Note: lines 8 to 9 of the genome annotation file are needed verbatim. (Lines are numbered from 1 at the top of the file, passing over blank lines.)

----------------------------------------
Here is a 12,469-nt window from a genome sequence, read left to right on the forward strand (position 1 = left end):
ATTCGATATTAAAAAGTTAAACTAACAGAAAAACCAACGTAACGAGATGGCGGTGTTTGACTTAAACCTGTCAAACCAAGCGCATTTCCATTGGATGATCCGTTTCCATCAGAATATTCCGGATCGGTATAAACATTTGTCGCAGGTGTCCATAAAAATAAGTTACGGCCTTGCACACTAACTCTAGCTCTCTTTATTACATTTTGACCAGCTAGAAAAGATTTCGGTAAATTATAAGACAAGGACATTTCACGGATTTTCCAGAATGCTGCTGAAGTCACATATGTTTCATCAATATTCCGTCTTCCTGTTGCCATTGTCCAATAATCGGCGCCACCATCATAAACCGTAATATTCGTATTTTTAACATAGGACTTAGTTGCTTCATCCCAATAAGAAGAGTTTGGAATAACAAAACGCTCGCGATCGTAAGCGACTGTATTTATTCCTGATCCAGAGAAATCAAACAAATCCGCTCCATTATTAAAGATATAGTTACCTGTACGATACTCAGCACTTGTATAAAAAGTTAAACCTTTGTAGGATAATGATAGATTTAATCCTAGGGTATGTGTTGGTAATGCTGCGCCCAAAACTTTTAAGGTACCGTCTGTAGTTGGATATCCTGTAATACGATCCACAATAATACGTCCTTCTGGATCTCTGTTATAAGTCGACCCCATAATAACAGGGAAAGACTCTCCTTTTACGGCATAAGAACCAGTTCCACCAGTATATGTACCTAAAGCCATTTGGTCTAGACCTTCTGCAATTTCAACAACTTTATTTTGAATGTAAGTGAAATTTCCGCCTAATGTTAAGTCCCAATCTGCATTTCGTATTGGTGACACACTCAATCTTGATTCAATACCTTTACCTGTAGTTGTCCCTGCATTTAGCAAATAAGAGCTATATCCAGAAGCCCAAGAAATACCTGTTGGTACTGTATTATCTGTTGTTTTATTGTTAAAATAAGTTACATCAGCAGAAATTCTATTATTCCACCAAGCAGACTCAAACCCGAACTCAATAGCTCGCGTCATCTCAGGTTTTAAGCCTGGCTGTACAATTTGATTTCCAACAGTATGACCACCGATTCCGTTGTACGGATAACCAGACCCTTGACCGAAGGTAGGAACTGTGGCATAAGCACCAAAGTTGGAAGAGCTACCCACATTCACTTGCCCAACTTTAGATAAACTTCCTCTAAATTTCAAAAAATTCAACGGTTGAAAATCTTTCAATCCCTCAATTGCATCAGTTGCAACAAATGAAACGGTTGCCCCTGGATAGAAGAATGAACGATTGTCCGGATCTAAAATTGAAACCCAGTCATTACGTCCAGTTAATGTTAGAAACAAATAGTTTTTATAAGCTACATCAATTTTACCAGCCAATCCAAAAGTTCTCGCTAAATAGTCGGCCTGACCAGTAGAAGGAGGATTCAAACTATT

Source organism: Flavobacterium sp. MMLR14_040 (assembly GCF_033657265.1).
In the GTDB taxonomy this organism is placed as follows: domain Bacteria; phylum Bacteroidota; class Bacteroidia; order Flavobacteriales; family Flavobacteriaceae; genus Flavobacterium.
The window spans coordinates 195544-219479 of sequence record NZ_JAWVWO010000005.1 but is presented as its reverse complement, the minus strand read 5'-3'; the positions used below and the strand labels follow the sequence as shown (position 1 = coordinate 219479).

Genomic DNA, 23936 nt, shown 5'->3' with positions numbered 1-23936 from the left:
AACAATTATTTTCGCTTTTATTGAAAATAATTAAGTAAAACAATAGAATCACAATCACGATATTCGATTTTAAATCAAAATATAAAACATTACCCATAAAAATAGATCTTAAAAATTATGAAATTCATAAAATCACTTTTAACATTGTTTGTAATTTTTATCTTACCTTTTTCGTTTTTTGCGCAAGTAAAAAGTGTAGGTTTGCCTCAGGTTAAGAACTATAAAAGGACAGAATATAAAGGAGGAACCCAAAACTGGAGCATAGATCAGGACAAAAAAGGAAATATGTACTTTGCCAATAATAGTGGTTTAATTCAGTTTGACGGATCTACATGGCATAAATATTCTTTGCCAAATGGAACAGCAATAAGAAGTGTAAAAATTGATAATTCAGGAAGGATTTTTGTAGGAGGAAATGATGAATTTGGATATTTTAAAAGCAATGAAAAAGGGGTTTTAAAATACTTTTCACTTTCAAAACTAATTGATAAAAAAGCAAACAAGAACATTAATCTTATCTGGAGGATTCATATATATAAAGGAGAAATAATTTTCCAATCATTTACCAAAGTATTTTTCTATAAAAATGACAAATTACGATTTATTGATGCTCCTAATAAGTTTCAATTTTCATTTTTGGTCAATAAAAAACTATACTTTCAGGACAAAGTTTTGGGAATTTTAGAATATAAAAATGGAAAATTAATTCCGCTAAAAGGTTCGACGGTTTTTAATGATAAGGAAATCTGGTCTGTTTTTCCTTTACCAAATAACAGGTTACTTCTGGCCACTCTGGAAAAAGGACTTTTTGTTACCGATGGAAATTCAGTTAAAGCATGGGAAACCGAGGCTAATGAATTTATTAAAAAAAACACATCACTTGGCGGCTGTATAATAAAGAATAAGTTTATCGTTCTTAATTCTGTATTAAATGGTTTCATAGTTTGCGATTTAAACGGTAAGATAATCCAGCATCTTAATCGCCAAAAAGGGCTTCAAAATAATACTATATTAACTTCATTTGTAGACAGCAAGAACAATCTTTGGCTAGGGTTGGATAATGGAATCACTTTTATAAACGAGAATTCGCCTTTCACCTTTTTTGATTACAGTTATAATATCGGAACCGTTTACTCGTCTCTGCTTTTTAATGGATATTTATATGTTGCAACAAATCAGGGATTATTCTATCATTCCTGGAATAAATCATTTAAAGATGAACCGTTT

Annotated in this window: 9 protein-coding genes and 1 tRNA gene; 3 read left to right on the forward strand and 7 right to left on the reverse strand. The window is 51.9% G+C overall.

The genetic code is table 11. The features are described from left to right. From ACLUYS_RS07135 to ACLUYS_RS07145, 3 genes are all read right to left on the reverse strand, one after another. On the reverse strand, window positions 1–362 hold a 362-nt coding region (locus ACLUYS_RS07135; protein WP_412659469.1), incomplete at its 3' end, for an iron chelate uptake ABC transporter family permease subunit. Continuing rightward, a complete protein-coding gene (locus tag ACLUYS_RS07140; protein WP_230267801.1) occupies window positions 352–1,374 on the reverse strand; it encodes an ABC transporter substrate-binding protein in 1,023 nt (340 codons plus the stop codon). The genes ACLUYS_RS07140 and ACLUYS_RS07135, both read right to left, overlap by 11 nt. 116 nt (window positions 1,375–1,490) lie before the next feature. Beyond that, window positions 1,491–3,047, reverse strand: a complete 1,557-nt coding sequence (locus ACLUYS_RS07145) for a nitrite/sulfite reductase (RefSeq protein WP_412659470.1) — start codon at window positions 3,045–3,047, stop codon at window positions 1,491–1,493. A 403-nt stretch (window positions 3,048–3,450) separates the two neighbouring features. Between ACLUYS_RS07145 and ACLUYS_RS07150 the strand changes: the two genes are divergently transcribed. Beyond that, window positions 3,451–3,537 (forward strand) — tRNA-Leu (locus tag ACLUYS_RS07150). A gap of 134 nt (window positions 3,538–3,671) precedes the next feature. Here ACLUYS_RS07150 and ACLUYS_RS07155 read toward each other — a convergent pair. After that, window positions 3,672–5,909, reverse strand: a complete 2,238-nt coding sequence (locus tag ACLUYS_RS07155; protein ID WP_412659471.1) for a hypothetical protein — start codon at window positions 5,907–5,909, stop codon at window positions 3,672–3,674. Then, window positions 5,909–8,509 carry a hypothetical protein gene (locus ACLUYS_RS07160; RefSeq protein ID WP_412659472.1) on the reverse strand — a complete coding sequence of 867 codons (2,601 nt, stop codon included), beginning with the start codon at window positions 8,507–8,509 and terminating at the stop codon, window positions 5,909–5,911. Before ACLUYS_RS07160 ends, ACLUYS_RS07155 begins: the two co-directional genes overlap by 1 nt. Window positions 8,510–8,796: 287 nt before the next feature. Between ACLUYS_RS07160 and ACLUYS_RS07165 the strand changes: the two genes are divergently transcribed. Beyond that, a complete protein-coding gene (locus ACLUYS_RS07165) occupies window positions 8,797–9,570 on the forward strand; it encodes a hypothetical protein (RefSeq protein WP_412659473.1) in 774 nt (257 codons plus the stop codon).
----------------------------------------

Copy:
Annotated in this window: 9 protein-coding genes and 1 tRNA gene; 3 read left to right on the forward strand and 7 right to left on the reverse strand. The window is 51.9% G+C overall.

The genetic code is table 11. The features are described from left to right. From ACLUYS_RS07135 to ACLUYS_RS07145, 3 genes are all read right to left on the reverse strand, one after another. On the reverse strand, window positions 1–362 hold a 362-nt coding region (locus ACLUYS_RS07135; protein WP_412659469.1), incomplete at its 3' end, for an iron chelate uptake ABC transporter family permease subunit. Continuing rightward, a complete protein-coding gene (locus tag ACLUYS_RS07140; protein WP_230267801.1) occupies window positions 352–1,374 on the reverse strand; it encodes an ABC transporter substrate-binding protein in 1,023 nt (340 codons plus the stop codon). The genes ACLUYS_RS07140 and ACLUYS_RS07135, both read right to left, overlap by 11 nt. 116 nt (window positions 1,375–1,490) lie before the next feature. Beyond that, window positions 1,491–3,047, reverse strand: a complete 1,557-nt coding sequence (locus ACLUYS_RS07145) for a nitrite/sulfite reductase (RefSeq protein WP_412659470.1) — start codon at window positions 3,045–3,047, stop codon at window positions 1,491–1,493. A 403-nt stretch (window positions 3,048–3,450) separates the two neighbouring features. Between ACLUYS_RS07145 and ACLUYS_RS07150 the strand changes: the two genes are divergently transcribed. Beyond that, window positions 3,451–3,537 (forward strand) — tRNA-Leu (locus tag ACLUYS_RS07150). A gap of 134 nt (window positions 3,538–3,671) precedes the next feature. Here ACLUYS_RS07150 and ACLUYS_RS07155 read toward each other — a convergent pair. After that, window positions 3,672–5,909, reverse strand: a complete 2,238-nt coding sequence (locus tag ACLUYS_RS07155; protein ID WP_412659471.1) for a hypothetical protein — start codon at window positions 5,907–5,909, stop codon at window positions 3,672–3,674. Then, window positions 5,909–8,509 carry a hypothetical protein gene (locus ACLUYS_RS07160; RefSeq protein ID WP_412659472.1) on the reverse strand — a complete coding sequence of 867 codons (2,601 nt, stop codon included), beginning with the start codon at window positions 8,507–8,509 and terminating at the stop codon, window positions 5,909–5,911. Before ACLUYS_RS07160 ends, ACLUYS_RS07155 begins: the two co-directional genes overlap by 1 nt. Window positions 8,510–8,796: 287 nt before the next feature. Between ACLUYS_RS07160 and ACLUYS_RS07165 the strand changes: the two genes are divergently transcribed. Beyond that, a complete protein-coding gene (locus ACLUYS_RS07165) occupies window positions 8,797–9,570 on the forward strand; it encodes a hypothetical protein (RefSeq protein WP_412659473.1) in 774 nt (257 codons plus the stop codon).